Hovering in the sky in helicopters, clopping along the street on horses and massing by the dozens on the sidewalk outside a barricaded City Hall, Baltimore police were braced yesterday for hordes of people angry about the Trayvon Martin case.
Instead they got about 40 orderly demonstrators.
The protest the police apparently were braced for was the one that had already happened and caught them by surprise – the demonstration on Mar. 26th by more than a thousand people who briefly shut down city streets and swarmed over technically-off-limits steps and balconies at City Hall.
Yesterday’s marchers, coming from the site of a proposed youth jail, chanted “No justice? No peace!”, carried signs saying “We are all Trayvon Martin!” and listened to brief remarks by the Rev. Cortly “C.D.” Witherspoon and others.
Florida officials have not charged neighborhood watch volunteer George Zimmerman, who shot and killed the unarmed African-American teen in a gated community in Florida in February. Florida officials say Zimmerman told police he shot Martin because the teen had attacked him.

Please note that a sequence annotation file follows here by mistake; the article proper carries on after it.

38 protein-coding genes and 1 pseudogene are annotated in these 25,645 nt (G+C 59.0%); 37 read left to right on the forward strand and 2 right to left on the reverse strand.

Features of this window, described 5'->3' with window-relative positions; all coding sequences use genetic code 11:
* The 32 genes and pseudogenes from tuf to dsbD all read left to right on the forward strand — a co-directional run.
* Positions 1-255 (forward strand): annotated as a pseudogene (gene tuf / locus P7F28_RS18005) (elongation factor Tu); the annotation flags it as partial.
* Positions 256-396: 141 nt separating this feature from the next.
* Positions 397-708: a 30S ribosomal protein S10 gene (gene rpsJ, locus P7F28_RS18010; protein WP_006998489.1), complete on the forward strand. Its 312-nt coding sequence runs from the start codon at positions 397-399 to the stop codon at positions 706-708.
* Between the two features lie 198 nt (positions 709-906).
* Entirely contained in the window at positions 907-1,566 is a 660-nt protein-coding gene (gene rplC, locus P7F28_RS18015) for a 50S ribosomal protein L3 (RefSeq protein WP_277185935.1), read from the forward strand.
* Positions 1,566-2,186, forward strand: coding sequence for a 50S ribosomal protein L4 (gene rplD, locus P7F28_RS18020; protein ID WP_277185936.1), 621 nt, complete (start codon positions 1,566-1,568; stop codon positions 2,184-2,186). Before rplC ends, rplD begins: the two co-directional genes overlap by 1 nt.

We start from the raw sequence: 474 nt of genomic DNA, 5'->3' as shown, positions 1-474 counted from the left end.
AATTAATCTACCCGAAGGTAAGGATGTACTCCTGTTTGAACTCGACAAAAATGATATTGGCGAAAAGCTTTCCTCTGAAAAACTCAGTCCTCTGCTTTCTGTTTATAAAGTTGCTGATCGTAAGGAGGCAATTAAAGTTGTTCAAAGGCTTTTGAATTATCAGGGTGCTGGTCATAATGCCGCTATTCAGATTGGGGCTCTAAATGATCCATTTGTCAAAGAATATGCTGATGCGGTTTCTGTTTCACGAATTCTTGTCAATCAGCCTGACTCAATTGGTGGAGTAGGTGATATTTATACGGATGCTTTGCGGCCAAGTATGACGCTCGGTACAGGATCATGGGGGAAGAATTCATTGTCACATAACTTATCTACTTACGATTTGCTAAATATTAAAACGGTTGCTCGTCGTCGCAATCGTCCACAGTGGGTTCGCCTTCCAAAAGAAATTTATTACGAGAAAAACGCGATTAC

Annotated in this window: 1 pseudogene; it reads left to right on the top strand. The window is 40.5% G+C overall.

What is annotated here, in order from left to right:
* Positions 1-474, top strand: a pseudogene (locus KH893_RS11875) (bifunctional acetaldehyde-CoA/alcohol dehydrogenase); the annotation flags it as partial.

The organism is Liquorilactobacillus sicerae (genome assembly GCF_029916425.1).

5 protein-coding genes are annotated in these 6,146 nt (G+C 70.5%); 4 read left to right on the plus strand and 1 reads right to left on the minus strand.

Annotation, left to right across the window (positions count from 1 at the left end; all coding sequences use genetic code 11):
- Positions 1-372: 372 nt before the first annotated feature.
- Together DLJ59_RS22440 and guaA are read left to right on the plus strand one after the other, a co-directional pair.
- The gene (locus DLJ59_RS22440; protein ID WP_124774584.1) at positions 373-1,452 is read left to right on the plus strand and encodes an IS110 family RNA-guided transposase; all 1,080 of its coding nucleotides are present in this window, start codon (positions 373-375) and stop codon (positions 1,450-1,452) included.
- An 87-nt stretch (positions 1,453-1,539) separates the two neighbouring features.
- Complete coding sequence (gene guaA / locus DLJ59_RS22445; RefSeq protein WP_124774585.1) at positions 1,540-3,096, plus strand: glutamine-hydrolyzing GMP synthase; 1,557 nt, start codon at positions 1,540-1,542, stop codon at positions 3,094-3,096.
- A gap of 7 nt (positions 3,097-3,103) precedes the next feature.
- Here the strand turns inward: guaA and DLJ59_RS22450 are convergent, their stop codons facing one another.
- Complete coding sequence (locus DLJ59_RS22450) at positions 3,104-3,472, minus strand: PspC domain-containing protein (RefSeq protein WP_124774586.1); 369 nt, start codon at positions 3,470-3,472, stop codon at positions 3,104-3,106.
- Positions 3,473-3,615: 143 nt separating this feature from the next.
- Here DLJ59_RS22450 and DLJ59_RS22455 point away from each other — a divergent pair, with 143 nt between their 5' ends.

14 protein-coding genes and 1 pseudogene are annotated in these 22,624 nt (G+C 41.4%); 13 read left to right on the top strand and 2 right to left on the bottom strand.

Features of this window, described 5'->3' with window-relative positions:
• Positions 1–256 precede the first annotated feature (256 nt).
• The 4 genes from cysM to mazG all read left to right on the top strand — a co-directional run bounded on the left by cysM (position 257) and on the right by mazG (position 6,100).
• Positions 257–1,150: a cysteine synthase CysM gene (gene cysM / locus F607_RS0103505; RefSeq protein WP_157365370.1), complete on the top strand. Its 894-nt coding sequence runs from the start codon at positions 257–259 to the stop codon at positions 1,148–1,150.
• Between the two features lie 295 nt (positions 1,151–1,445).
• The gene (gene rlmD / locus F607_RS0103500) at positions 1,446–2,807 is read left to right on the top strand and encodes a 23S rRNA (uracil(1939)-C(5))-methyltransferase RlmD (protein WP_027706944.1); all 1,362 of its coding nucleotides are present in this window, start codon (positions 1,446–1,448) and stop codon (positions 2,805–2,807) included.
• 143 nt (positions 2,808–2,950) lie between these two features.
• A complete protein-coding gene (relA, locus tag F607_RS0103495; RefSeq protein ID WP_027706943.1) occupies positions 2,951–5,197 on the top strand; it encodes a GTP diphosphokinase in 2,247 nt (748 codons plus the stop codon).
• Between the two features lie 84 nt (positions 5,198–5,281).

Yesterday, in Baltimore, police equipped with plastic handcuffs stood at the ready inside the perimeter they had created with metal barricades. With demonstrators remaining outside the barriers in War Memorial Plaza, there was little to occupy the media and other spectators who had assembled there.
Citizen activist Kim Trueheart, for instance, chatted with Duane G. “Shorty” Davis Sr., the Baltimore man arrested and cleared of “fake destructive device” charges in connection with the toilet he left outside the Towson courthouse last year.
(Davis’ public defender had told the jury that Davis leaves many such toilets, covered with documents and objects, around the region as a political and personal statement.)
Demonstrators, for their part, used the time to discuss and promote their next steps.
Members of Justice for Trayvon Martin said they plan to gather downtown again when Florida special prosecutor Angela Corey announces whether Zimmerman will be charged.
They also promoted plans to march to an April 22 demonstration in front of the U.S. Department of Justice in Washington over handling of the Martin shooting.